Crowding-In: How Indian Civil Society Organizations Began Mobilizing around Climate Change

Matti Tuomas Ylä-Anttila, Pradip Swarnakar

Forskningsoutput: TidskriftsbidragArtikelVetenskapligPeer review

Sammanfattning

This paper argues that periodic waves of crowding in to ‘hot’ issue fields in are a recurring feature of how globally networked civil society organizations (CSOs) operate, especially in countries of the Global South. We elaborate on this argument through a study of Indian CSO mobilization around climate change. Five key mechanisms contribute to crowding in processes: (1) the expansion of discursive opportunities, (2) the event effects of global institutional conferences, (3) the network effects created by expanding global CSO networks, (4) the adoption and innovation of action repertoires and (5) global pressure effects creating new opportunities for CSOs. Our findings contribute to the world society literature, with an account of the mechanisms through which global institutions and political events affect national CSOs, and to the social movements literature by showing that developments in world society are essential contributors to national mobilization processes.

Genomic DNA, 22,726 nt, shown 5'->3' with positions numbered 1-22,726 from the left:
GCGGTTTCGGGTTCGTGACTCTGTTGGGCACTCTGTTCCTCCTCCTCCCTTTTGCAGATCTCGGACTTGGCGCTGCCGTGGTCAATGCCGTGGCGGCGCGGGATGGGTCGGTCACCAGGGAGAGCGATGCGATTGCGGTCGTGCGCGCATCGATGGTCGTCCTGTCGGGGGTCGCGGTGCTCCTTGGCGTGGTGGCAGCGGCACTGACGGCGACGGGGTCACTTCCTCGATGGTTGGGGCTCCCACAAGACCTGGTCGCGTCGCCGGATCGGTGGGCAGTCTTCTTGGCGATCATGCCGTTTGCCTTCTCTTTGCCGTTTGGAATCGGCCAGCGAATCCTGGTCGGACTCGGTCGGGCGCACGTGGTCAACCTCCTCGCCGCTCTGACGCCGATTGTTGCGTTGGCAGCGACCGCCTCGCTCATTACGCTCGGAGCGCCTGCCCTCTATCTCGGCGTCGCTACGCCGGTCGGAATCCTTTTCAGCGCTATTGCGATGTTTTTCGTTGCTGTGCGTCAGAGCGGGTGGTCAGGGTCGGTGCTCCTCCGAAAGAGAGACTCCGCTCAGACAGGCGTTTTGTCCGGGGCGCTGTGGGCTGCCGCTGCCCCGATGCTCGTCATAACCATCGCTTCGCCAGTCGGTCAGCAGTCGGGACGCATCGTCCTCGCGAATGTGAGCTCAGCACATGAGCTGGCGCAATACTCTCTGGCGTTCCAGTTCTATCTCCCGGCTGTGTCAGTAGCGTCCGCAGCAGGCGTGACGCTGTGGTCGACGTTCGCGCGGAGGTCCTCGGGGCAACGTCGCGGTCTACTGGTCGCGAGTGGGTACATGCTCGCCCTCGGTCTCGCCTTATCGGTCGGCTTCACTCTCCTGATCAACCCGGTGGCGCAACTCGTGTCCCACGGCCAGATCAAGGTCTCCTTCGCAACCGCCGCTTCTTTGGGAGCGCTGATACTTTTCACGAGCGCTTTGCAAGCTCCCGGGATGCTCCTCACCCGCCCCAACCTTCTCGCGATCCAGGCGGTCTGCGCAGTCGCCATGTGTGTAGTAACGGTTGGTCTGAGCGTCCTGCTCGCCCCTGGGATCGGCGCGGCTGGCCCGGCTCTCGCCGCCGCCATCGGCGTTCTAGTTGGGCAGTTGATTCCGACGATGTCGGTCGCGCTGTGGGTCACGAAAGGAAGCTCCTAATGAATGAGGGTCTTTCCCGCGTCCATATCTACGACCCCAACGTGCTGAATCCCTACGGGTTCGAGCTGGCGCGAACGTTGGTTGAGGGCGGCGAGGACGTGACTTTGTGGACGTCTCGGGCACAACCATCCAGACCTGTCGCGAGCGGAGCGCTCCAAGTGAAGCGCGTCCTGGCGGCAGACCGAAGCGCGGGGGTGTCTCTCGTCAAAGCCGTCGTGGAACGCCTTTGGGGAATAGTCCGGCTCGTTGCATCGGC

Originalspråkengelska
TidskriftBritish Journal of Sociology
Volym68
Utgåva2
Sidor (från-till)273-292
Antal sidor20
ISSN0007-1315
DOI
StatusPublicerad - 2017
MoE-publikationstypA1 Tidskriftsartikel-refererad

Vetenskapsgrenar

  • 5141 Sociologi

Citera det här

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Crowding-In : How Indian Civil Society Organizations Began Mobilizing around Climate Change. / Ylä-Anttila, Matti Tuomas; Swarnakar, Pradip.

I: British Journal of Sociology, Vol. 68 , Nr. 2, 2017, s. 273-292.

Forskningsoutput: TidskriftsbidragArtikelVetenskapligPeer review

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